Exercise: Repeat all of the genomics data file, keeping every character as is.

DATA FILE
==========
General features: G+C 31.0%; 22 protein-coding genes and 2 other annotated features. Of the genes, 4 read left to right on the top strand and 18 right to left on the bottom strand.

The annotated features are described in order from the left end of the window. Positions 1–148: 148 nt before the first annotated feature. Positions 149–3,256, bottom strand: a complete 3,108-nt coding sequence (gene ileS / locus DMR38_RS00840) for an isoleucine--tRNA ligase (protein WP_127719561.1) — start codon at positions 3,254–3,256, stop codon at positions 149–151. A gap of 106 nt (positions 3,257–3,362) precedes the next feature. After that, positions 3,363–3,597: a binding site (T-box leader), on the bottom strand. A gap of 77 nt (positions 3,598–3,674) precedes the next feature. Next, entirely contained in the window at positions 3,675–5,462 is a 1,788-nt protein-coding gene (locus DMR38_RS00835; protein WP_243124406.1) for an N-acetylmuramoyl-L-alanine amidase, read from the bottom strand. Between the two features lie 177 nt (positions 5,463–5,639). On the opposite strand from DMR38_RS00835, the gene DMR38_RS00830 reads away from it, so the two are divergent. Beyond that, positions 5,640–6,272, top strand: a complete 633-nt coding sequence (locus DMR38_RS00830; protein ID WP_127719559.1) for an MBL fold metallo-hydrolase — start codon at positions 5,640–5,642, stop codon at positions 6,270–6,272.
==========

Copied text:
General features: G+C 31.0%; 22 protein-coding genes and 2 other annotated features. Of the genes, 4 read left to right on the top strand and 18 right to left on the bottom strand.

The annotated features are described in order from the left end of the window. Positions 1–148: 148 nt before the first annotated feature. Positions 149–3,256, bottom strand: a complete 3,108-nt coding sequence (gene ileS / locus DMR38_RS00840) for an isoleucine--tRNA ligase (protein WP_127719561.1) — start codon at positions 3,254–3,256, stop codon at positions 149–151. A gap of 106 nt (positions 3,257–3,362) precedes the next feature. After that, positions 3,363–3,597: a binding site (T-box leader), on the bottom strand. A gap of 77 nt (positions 3,598–3,674) precedes the next feature. Next, entirely contained in the window at positions 3,675–5,462 is a 1,788-nt protein-coding gene (locus DMR38_RS00835; protein WP_243124406.1) for an N-acetylmuramoyl-L-alanine amidase, read from the bottom strand. Between the two features lie 177 nt (positions 5,463–5,639). On the opposite strand from DMR38_RS00835, the gene DMR38_RS00830 reads away from it, so the two are divergent. Beyond that, positions 5,640–6,272, top strand: a complete 633-nt coding sequence (locus DMR38_RS00830; protein ID WP_127719559.1) for an MBL fold metallo-hydrolase — start codon at positions 5,640–5,642, stop codon at positions 6,270–6,272.